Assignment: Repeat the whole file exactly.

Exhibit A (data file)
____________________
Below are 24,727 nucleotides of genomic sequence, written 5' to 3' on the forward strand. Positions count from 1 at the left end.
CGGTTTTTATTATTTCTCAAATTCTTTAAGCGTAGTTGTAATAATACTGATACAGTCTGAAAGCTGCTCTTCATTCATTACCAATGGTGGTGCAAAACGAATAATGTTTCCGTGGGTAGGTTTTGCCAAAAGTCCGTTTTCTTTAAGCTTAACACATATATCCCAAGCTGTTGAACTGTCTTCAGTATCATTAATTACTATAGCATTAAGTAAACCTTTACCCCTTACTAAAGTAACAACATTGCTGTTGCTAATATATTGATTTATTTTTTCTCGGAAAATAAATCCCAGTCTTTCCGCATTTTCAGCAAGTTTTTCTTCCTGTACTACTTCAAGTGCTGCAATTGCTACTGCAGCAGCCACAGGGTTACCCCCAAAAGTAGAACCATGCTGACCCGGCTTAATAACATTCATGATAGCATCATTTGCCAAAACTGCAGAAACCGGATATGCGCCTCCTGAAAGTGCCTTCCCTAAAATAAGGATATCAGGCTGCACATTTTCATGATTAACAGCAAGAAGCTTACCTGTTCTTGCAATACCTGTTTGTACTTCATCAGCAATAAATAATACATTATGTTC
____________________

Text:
Below are 24,727 nucleotides of genomic sequence, written 5' to 3' on the forward strand. Positions count from 1 at the left end.
CGGTTTTTATTATTTCTCAAATTCTTTAAGCGTAGTTGTAATAATACTGATACAGTCTGAAAGCTGCTCTTCATTCATTACCAATGGTGGTGCAAAACGAATAATGTTTCCGTGGGTAGGTTTTGCCAAAAGTCCGTTTTCTTTAAGCTTAACACATATATCCCAAGCTGTTGAACTGTCTTCAGTATCATTAATTACTATAGCATTAAGTAAACCTTTACCCCTTACTAAAGTAACAACATTGCTGTTGCTAATATATTGATTTATTTTTTCTCGGAAAATAAATCCCAGTCTTTCCGCATTTTCAGCAAGTTTTTCTTCCTGTACTACTTCAAGTGCTGCAATTGCTACTGCAGCAGCCACAGGGTTACCCCCAAAAGTAGAACCATGCTGACCCGGCTTAATAACATTCATGATAGCATCATTTGCCAAAACTGCAGAAACCGGATATGCGCCTCCTGAAAGTGCCTTCCCTAAAATAAGGATATCAGGCTGCACATTTTCATGATTAACAGCAAGAAGCTTACCTGTTCTTGCAATACCTGTTTGTACTTCATCAGCAATAAATAATACATTATGTTC